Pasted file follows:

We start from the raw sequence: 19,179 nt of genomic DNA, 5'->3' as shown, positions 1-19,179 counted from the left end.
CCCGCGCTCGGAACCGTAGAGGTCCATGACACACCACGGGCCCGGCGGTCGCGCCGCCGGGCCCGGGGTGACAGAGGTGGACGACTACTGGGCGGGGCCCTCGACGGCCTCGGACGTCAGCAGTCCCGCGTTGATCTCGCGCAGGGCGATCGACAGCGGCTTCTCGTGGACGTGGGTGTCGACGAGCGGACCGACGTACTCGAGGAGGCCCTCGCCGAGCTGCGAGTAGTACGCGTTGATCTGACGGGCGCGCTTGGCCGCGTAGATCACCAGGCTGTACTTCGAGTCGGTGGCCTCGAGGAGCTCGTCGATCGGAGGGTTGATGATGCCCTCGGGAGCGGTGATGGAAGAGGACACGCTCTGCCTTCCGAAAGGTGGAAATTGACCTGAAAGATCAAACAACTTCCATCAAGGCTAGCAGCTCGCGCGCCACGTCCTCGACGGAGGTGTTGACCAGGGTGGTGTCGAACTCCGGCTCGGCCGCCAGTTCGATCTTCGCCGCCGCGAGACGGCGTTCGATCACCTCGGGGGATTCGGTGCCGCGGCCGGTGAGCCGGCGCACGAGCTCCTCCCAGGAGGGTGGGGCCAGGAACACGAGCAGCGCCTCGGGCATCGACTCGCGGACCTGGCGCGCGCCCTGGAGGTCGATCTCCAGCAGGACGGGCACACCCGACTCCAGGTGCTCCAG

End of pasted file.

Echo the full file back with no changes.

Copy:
We start from the raw sequence: 19,179 nt of genomic DNA, 5'->3' as shown, positions 1-19,179 counted from the left end.
CCCGCGCTCGGAACCGTAGAGGTCCATGACACACCACGGGCCCGGCGGTCGCGCCGCCGGGCCCGGGGTGACAGAGGTGGACGACTACTGGGCGGGGCCCTCGACGGCCTCGGACGTCAGCAGTCCCGCGTTGATCTCGCGCAGGGCGATCGACAGCGGCTTCTCGTGGACGTGGGTGTCGACGAGCGGACCGACGTACTCGAGGAGGCCCTCGCCGAGCTGCGAGTAGTACGCGTTGATCTGACGGGCGCGCTTGGCCGCGTAGATCACCAGGCTGTACTTCGAGTCGGTGGCCTCGAGGAGCTCGTCGATCGGAGGGTTGATGATGCCCTCGGGAGCGGTGATGGAAGAGGACACGCTCTGCCTTCCGAAAGGTGGAAATTGACCTGAAAGATCAAACAACTTCCATCAAGGCTAGCAGCTCGCGCGCCACGTCCTCGACGGAGGTGTTGACCAGGGTGGTGTCGAACTCCGGCTCGGCCGCCAGTTCGATCTTCGCCGCCGCGAGACGGCGTTCGATCACCTCGGGGGATTCGGTGCCGCGGCCGGTGAGCCGGCGCACGAGCTCCTCCCAGGAGGGTGGGGCCAGGAACACGAGCAGCGCCTCGGGCATCGACTCGCGGACCTGGCGCGCGCCCTGGAGGTCGATCTCCAGCAGGACGGGCACACCCGACTCCAGGTGCTCCAG